The United States Department of Energy (“DOE”) is publishing a Supplemental Notice of Proposed Rulemaking (“SNOPR”) that would establish energy conservation standards for manufactured housing.
DOE describes the SNOPR as an updated proposal based on the 2021 version of the International Energy Conservation Code (“IECC”).
The energy conservation components of the manufactured housing regulations have not been revised since 1994 according to the American Council for an Energy-Efficient Economy. Addressing energy efficiency in the context of manufactured housing is arguably important since there are estimated to be approximately seven million manufactured houses in the United States (approximately 100,000 manufactured houses are constructed each year). As a result, there has been significant interest in considering the appropriate efficiency standards for manufactured housing relating to items such as:
- Building thermal envelope
- Air sealing
- Installation of insulation
- Duct sealing
- Heating, ventilation and air conditioning
- Service hot water systems
- Mechanical ventilation fan efficacy
- Heating and cooling equipment sizing
DOE is required to establish standards for energy efficiency in manufactured housing pursuant to 42 U.S.C. 17071(a)(1). Energy efficiency standards are required to be based upon the most recent version of the IECC except where it finds that the IECC is not cost effective, or a more stringent standard would be more cost effective based on the impact of the IECC on the purchase price of manufactured housing and on total life-cycle construction and operating costs.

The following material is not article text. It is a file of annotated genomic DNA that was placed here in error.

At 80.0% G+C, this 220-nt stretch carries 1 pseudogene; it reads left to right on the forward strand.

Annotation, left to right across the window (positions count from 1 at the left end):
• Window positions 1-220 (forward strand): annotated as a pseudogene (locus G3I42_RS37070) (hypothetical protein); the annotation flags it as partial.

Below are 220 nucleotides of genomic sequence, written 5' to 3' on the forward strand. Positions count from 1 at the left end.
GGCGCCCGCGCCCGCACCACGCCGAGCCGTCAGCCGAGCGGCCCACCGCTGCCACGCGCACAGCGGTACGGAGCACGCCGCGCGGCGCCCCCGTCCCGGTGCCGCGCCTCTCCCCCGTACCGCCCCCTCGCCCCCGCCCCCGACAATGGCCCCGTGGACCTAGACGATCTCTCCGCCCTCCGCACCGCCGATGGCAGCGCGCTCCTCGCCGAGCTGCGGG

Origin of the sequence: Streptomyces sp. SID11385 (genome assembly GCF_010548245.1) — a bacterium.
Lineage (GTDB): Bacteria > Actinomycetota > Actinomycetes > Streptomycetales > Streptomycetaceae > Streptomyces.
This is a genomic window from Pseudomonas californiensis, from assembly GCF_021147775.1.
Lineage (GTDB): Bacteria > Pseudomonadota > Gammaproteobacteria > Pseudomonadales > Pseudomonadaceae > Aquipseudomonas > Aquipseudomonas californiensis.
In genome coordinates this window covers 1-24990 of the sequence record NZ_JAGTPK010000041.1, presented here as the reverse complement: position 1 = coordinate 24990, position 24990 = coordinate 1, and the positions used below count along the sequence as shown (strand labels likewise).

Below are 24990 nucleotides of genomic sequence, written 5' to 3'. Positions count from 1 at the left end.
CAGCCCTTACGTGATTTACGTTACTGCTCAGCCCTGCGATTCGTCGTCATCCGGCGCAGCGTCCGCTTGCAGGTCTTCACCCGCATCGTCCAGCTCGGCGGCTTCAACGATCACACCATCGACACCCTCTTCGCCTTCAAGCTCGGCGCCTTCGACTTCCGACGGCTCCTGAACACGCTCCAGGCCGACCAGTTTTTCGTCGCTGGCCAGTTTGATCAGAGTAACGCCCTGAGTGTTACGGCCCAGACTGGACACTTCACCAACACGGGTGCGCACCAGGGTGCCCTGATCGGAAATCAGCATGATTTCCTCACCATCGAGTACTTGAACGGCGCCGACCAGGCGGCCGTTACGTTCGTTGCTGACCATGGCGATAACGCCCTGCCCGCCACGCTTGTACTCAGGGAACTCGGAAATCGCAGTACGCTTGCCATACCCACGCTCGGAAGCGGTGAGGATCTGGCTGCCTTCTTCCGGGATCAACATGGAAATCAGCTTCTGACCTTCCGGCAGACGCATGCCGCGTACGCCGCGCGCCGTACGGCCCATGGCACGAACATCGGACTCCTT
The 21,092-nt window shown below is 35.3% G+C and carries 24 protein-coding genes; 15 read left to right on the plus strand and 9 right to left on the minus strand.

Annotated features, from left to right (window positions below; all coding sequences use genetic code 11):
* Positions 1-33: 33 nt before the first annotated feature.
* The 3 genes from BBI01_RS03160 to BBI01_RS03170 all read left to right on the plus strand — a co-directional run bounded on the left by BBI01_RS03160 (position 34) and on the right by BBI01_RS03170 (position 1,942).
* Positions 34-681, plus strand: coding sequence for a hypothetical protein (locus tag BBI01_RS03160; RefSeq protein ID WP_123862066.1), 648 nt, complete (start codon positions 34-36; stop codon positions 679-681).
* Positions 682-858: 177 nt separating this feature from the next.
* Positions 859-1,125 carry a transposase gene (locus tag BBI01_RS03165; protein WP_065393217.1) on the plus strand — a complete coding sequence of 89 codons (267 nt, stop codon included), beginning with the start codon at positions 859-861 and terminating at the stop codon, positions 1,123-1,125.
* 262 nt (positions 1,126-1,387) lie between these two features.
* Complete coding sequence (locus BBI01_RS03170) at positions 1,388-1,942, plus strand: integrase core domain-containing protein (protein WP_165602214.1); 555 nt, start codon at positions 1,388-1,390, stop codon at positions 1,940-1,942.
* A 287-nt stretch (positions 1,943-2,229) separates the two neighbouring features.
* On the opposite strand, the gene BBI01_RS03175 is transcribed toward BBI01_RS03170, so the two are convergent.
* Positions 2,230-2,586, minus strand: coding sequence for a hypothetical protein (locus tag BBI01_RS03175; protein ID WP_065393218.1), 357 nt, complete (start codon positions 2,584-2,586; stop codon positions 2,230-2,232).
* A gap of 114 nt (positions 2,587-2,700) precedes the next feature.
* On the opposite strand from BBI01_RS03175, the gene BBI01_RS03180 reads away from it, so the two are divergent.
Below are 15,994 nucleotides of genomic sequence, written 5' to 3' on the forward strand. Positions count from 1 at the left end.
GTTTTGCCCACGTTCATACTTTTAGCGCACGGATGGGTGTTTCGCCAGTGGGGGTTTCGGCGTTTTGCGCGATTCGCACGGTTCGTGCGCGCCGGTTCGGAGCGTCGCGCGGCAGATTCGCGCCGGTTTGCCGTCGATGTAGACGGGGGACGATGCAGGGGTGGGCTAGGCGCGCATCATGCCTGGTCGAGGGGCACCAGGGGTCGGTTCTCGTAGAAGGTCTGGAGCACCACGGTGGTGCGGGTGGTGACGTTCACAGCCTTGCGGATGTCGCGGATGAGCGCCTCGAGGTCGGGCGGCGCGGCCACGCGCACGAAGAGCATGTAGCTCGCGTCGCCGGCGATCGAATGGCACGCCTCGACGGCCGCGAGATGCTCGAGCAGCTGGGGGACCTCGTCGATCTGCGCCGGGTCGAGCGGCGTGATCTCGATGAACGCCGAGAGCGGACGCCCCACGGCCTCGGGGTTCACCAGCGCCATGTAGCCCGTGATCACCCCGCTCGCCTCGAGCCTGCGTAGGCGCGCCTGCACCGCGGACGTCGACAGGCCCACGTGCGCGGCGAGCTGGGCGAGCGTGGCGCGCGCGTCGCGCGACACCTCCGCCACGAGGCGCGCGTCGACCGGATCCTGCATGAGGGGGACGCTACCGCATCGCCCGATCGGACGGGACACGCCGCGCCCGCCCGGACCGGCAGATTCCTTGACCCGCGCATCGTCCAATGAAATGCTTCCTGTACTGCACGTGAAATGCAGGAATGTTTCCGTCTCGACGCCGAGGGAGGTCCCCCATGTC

DOE’s proposal presents two potential approaches:
- Provide a set of tiered standards based on the manufacturer’s retail list price for the manufactured home that would apply the 2021 IECC-based standards to manufactured homes (except that manufactured homes of the manufacturer’s retail list price of $55,000 or below would be subject to less stringent building thermal envelope requirements based on manufacturer’s retail-list price)
- Apply standards based on the 2021 IECC to all manufactured homes, with no exceptions for building thermal envelope requirements based on manufacturer’s retail list price
Note the importance of this federal rule because manufactured houses are constructed in factories that may ship to multiple states. As a result, they are not regulated by state building codes. Instead, they are for the most part regulated by a federal standard which, to a great extent, preempts state regulation. The United States Department of Housing and Urban Development develops the HUD code on the advice of the Manufactured Housing Consensus Committee. Nevertheless, the United States Congress in 2007 directed the United States Department of Energy to set a separate energy standard for manufactured housing pursuant to the Energy Independence and Security Act of 2007. As noted, this standard is required to be based on the IECC.
A link to the SNOPR can be found here.
The Between the Lines blog is made available by Mitchell Williams Law Firm and the law firm publisher. The blog site is for educational purposes only, as well as to give general information and a general understanding of the law. This blog is not intended to provide specific legal advice. Use of this blog site does not create an attorney client relationship between you and Mitchell Williams or the blog site publisher. The Between the Lines blog site should not be used as a substitute for legal advice from a licensed professional attorney in your state.